Why Does My Sandwich Bread Crack?
Rinita shared this question:
"I've been having a hard time properly cutting up sandwiches. Is there a specific knife or a particular technique that cuts sandwiches without breaking the bread? I'm talking about sandwiches made of thin bread slices with a lot of stuff in between the slices. I like to cut them up diagonally, but the bread always cracks. Any recommendation is appreciated."
Rinita, I think you get the award for stumping the Carb Diva. I'm honestly at a loss for what might be going wrong. My first thought was that you were using a flatbread, with a hard/firm exterior crust, but you assured me that it was simply sandwich bread. So, now I have fewer ideas. Very few. But here are a few thoughts:
- If you are using homemade bread made with whole grains the problem might be that there is not enough gluten structure to hold the bread together. If that is the case, let me know, and I will help you improve the structure of your bread.
- If you are using gluten-free bread, you will also encounter problems, again because of the lack of gluten which glues everything together. Let me know.
If your bread is not whole grain and/or gluten-free but is merely caving in when you cut the sandwich into sections, I can only suggest that you switch knives and technique. And maybe that is what you were asking all along.
- First, use a bread knife (also known as a serrated knife).
- Then, instead of pushing/slicing, place the knife on the bread where you want to make the first cut. Use your other hand to steady the bread (you will place the fingers of your non-dominant hand on one side, your thumb on the other side, and the back of the knife will be under your hand.)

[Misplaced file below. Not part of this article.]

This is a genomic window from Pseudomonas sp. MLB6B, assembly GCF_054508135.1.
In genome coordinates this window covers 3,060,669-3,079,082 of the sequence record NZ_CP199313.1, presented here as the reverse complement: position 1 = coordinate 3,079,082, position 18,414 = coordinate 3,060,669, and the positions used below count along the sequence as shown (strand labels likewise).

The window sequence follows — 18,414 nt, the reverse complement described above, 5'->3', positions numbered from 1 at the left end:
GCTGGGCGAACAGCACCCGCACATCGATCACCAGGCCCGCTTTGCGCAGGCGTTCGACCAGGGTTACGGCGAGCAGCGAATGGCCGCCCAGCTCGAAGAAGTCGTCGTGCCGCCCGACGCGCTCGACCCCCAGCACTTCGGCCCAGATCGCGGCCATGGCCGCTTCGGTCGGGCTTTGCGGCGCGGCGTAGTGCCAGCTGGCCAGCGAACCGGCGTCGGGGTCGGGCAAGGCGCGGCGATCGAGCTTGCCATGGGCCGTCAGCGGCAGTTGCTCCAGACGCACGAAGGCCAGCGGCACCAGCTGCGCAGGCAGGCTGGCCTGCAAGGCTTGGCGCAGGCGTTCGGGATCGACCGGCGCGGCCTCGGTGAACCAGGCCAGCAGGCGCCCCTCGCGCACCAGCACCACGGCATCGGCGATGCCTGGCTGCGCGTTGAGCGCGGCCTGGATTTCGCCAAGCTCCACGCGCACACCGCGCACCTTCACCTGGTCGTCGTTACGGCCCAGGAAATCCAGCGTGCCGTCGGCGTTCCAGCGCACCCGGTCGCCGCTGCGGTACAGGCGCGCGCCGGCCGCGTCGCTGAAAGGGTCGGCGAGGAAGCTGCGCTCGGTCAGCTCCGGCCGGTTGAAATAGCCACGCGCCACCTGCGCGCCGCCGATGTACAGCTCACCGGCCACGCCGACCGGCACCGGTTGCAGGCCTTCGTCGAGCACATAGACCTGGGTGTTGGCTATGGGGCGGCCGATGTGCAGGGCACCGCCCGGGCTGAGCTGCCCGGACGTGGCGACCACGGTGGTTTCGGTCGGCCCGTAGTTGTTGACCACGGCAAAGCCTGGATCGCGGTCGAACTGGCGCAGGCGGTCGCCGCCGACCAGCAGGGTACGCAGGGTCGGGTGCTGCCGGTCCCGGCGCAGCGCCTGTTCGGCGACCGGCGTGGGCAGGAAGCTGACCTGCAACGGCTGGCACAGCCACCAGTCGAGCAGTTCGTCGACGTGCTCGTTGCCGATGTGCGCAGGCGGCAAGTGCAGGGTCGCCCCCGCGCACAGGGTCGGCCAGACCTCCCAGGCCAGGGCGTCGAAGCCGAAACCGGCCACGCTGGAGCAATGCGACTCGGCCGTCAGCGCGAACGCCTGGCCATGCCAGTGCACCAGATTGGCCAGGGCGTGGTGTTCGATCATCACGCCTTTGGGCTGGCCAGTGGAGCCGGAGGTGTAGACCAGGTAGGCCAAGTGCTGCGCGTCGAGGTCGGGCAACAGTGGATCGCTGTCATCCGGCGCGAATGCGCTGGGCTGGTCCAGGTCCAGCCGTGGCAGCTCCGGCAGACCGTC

- Use a gentle sawing motion and a touch of patience.
I hope this helps.
White vs. Yellow Corn Meal
Shauna (Brave Warrior) asked me what type of cornmeal I use for my cornmeal (angel) biscuits. "Of course I use yellow." But, why?
Well, I think it's aesthetics. My family expects cornbread to be yellow but are they the same except that one is golden and the other is pasty Pacific NW pale like me? The owner of the local produce market tells me that in a blind taste test white corn on the cob was declared to be sweeter than yellow corn. Hmmm. I did some research (in other words poking around on the internet) and this is what I found.
- Yellow cornmeal has a distinct flavor that is missing in white cornmeal (it tastes more "corny.")
- White cornmeal has slightly less Vitamin A.
That's it. Really not much difference at all. Use whichever one you like or which one is more readily available in your area (I've heard that white is easier to find in the Southeast).
Best Measuring Cups and Spoons